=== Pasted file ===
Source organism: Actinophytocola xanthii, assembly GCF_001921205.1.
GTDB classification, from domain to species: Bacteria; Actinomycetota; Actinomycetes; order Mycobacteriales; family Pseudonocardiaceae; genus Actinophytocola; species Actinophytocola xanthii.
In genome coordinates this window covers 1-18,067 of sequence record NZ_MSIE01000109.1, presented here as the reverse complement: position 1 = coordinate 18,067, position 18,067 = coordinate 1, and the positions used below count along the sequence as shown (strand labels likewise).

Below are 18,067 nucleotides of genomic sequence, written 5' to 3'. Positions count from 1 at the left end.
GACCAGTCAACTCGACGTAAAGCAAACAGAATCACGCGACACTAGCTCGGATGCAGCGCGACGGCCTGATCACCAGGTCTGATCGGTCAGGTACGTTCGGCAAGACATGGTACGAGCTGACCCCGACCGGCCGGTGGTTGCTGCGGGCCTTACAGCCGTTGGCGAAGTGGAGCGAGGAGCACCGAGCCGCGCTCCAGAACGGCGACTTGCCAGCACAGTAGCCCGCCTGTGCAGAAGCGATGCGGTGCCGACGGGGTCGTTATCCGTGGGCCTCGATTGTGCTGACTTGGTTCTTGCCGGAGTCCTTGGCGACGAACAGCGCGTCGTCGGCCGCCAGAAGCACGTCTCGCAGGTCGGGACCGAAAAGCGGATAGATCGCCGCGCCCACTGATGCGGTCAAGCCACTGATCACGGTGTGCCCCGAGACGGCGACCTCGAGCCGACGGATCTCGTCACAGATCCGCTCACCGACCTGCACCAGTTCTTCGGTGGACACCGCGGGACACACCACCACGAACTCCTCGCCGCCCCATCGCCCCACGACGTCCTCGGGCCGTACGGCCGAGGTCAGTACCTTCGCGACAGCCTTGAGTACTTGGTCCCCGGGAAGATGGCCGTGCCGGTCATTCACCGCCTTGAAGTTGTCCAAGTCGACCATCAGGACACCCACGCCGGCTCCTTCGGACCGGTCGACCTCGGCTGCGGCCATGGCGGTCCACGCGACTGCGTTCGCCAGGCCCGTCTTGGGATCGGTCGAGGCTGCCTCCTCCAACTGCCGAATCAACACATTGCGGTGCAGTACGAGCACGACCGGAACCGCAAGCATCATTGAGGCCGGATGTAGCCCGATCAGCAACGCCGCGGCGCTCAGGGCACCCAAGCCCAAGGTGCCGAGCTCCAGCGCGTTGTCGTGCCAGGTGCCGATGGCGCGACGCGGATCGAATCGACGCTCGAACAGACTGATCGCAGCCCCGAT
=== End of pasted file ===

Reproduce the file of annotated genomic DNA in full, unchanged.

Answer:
Source organism: Actinophytocola xanthii, assembly GCF_001921205.1.
GTDB classification, from domain to species: Bacteria; Actinomycetota; Actinomycetes; order Mycobacteriales; family Pseudonocardiaceae; genus Actinophytocola; species Actinophytocola xanthii.
In genome coordinates this window covers 1-18,067 of sequence record NZ_MSIE01000109.1, presented here as the reverse complement: position 1 = coordinate 18,067, position 18,067 = coordinate 1, and the positions used below count along the sequence as shown (strand labels likewise).

Below are 18,067 nucleotides of genomic sequence, written 5' to 3'. Positions count from 1 at the left end.
GACCAGTCAACTCGACGTAAAGCAAACAGAATCACGCGACACTAGCTCGGATGCAGCGCGACGGCCTGATCACCAGGTCTGATCGGTCAGGTACGTTCGGCAAGACATGGTACGAGCTGACCCCGACCGGCCGGTGGTTGCTGCGGGCCTTACAGCCGTTGGCGAAGTGGAGCGAGGAGCACCGAGCCGCGCTCCAGAACGGCGACTTGCCAGCACAGTAGCCCGCCTGTGCAGAAGCGATGCGGTGCCGACGGGGTCGTTATCCGTGGGCCTCGATTGTGCTGACTTGGTTCTTGCCGGAGTCCTTGGCGACGAACAGCGCGTCGTCGGCCGCCAGAAGCACGTCTCGCAGGTCGGGACCGAAAAGCGGATAGATCGCCGCGCCCACTGATGCGGTCAAGCCACTGATCACGGTGTGCCCCGAGACGGCGACCTCGAGCCGACGGATCTCGTCACAGATCCGCTCACCGACCTGCACCAGTTCTTCGGTGGACACCGCGGGACACACCACCACGAACTCCTCGCCGCCCCATCGCCCCACGACGTCCTCGGGCCGTACGGCCGAGGTCAGTACCTTCGCGACAGCCTTGAGTACTTGGTCCCCGGGAAGATGGCCGTGCCGGTCATTCACCGCCTTGAAGTTGTCCAAGTCGACCATCAGGACACCCACGCCGGCTCCTTCGGACCGGTCGACCTCGGCTGCGGCCATGGCGGTCCACGCGACTGCGTTCGCCAGGCCCGTCTTGGGATCGGTCGAGGCTGCCTCCTCCAACTGCCGAATCAACACATTGCGGTGCAGTACGAGCACGACCGGAACCGCAAGCATCATTGAGGCCGGATGTAGCCCGATCAGCAACGCCGCGGCGCTCAGGGCACCCAAGCCCAAGGTGCCGAGCTCCAGCGCGTTGTCGTGCCAGGTGCCGATGGCGCGACGCGGATCGAATCGACGCTCGAACAGACTGATCGCAGCCCCGAT